Dr. P.V. Viswanath



Economics/Finance on the Web
Student Interest


Politics & Economics: Home Down-Payment Gifts May Cease; Proposed Aid Ban Would Deal a Blow To Nonprofit Groups
Wall Street Journal, May 14, 2007


In what could be a crippling blow to downpayment-assistance programs, the Department of Housing and Urban Development is proposing that home buyers using certain government-insured loans be prohibited from accepting down-payment gifts that are indirectly funded by the home seller.

HUD's proposed rule threatens dozens of nonprofit groups, including Nehemiah Corp. of Sacramento, Calif., that have doled out hundreds of millions of dollars of payment assistance to mostly low-income home buyers across the country.

Such groups have been controversial because many provide down- payment gifts to buyers and are then reimbursed by individual home sellers and home builders. Critics say some builders have included the cost of the gift into the price of the house, which inflates values. Critics also say these gifts lead to higher than normal foreclosure rates.

HUD officials declined to comment beyond the rule, which was proposed Friday. The rule comes one year after the Internal Revenue Service said many seller-funded gifts benefit profit-driven sellers and may not qualify as a charitable activity.

Down-payment assistance is typically used by borrowers who take out loans insured by the Federal Housing Administration, which requires borrowers to have a minimum down payment of at least 3%. In fiscal 2006, according to HUD, about a third of borrowers using FHA loans to buy single-family homes, or about 103,000 borrowers, used down-payment gifts from nonprofit groups.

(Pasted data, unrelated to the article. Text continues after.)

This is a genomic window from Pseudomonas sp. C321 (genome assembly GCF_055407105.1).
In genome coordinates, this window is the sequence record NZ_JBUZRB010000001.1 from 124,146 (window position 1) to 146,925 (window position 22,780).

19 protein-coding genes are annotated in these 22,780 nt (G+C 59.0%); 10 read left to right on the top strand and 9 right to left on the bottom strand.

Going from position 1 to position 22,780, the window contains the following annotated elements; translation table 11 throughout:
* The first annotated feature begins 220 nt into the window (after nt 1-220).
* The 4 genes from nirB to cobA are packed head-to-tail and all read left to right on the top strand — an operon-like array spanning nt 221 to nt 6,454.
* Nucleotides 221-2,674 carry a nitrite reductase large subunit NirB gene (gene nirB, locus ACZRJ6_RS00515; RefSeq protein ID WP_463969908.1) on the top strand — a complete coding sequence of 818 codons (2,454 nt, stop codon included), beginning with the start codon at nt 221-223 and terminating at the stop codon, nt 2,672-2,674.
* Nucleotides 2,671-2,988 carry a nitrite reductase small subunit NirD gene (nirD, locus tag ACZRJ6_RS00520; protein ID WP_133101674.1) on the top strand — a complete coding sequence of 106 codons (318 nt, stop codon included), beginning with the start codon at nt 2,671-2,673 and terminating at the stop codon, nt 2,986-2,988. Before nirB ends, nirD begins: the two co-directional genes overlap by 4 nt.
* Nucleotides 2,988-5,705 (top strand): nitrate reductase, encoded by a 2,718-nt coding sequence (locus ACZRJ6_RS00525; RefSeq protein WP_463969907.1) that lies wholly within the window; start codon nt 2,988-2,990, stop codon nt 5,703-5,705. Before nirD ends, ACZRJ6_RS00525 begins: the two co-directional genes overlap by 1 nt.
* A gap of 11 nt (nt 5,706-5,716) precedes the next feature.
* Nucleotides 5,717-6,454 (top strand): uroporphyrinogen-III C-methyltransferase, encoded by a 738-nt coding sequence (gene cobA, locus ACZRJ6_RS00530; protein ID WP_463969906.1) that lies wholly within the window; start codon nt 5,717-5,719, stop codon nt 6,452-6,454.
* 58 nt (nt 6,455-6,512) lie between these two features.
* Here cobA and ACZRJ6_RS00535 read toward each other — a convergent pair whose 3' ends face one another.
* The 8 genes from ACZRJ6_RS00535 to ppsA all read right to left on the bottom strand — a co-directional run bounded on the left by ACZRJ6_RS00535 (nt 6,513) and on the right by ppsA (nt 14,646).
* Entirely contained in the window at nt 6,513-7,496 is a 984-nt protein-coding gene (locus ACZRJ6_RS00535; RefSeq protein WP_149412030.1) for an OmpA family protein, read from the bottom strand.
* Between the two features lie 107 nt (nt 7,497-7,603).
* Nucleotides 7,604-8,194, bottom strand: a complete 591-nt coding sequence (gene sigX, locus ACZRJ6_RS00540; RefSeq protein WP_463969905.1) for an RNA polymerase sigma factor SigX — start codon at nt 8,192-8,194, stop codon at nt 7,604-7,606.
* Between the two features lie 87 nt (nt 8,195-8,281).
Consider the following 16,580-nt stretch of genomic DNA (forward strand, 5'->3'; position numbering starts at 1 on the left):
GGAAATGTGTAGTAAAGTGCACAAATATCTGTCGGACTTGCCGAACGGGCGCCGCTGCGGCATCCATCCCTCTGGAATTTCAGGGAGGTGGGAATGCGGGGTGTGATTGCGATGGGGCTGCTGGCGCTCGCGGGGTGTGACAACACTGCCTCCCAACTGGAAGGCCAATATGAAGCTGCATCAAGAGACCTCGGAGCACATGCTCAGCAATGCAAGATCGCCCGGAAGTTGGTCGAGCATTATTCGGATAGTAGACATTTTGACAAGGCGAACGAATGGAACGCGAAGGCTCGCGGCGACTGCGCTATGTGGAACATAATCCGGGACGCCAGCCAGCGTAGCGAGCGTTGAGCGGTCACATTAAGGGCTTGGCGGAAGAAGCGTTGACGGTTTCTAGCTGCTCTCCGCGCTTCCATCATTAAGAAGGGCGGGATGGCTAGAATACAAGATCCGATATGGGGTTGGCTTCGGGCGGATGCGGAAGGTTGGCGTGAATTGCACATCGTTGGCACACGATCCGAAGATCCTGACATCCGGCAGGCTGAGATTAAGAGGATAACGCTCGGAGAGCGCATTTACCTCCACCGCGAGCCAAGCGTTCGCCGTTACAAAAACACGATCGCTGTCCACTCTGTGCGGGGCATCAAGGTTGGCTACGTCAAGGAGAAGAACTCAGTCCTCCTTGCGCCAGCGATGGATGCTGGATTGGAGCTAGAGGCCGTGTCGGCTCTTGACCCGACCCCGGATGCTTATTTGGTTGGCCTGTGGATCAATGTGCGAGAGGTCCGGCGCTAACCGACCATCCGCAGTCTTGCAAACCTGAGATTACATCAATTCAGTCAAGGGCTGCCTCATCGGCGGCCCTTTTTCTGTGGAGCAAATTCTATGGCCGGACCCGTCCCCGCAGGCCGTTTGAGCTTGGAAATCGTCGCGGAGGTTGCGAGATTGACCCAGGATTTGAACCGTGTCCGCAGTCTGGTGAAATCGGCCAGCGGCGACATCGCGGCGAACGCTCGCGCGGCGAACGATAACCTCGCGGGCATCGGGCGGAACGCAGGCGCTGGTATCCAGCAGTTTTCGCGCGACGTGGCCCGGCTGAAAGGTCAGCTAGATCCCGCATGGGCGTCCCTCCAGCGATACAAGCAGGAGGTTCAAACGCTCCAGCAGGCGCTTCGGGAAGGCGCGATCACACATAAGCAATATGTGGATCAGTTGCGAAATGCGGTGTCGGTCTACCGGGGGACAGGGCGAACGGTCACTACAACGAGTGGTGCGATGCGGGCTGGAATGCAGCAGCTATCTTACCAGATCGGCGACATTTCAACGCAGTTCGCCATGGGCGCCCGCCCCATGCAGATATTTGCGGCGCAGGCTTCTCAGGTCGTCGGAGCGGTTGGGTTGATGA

According to HUD, the overall foreclosure rate for FHA-mortgages used to purchase homes in 2004 was 3%, while such loans involving down-payment gifts from nonprofit groups had a foreclosure rate of 6.4%.

In Senate testimony on March 15, the HUD Inspector General said there was "a universal concern that seller-funded nonprofit down- payment assistance providers inflate real-estate prices and increase the risk of default."

Supporters say down-payment gifts have served low-income home buyers better than subprime mortgages, which have even higher default rates. Scott Syphax, Nehemiah's chief executive, says the HUD rule could further crimp the ability of low-income buyers to afford a home using FHA loans.

"At the very time that the collapse of subprime is killing access to the American dream, the one program that is a lifeline for working families is marching to the front of line to shut the last open door," Mr. Syphax said in an interview.




  1. Do you think that the proposed ban is unfair or unnecessary?
  2. After you read this article, read this linked NY Times article; see if your perspective changes.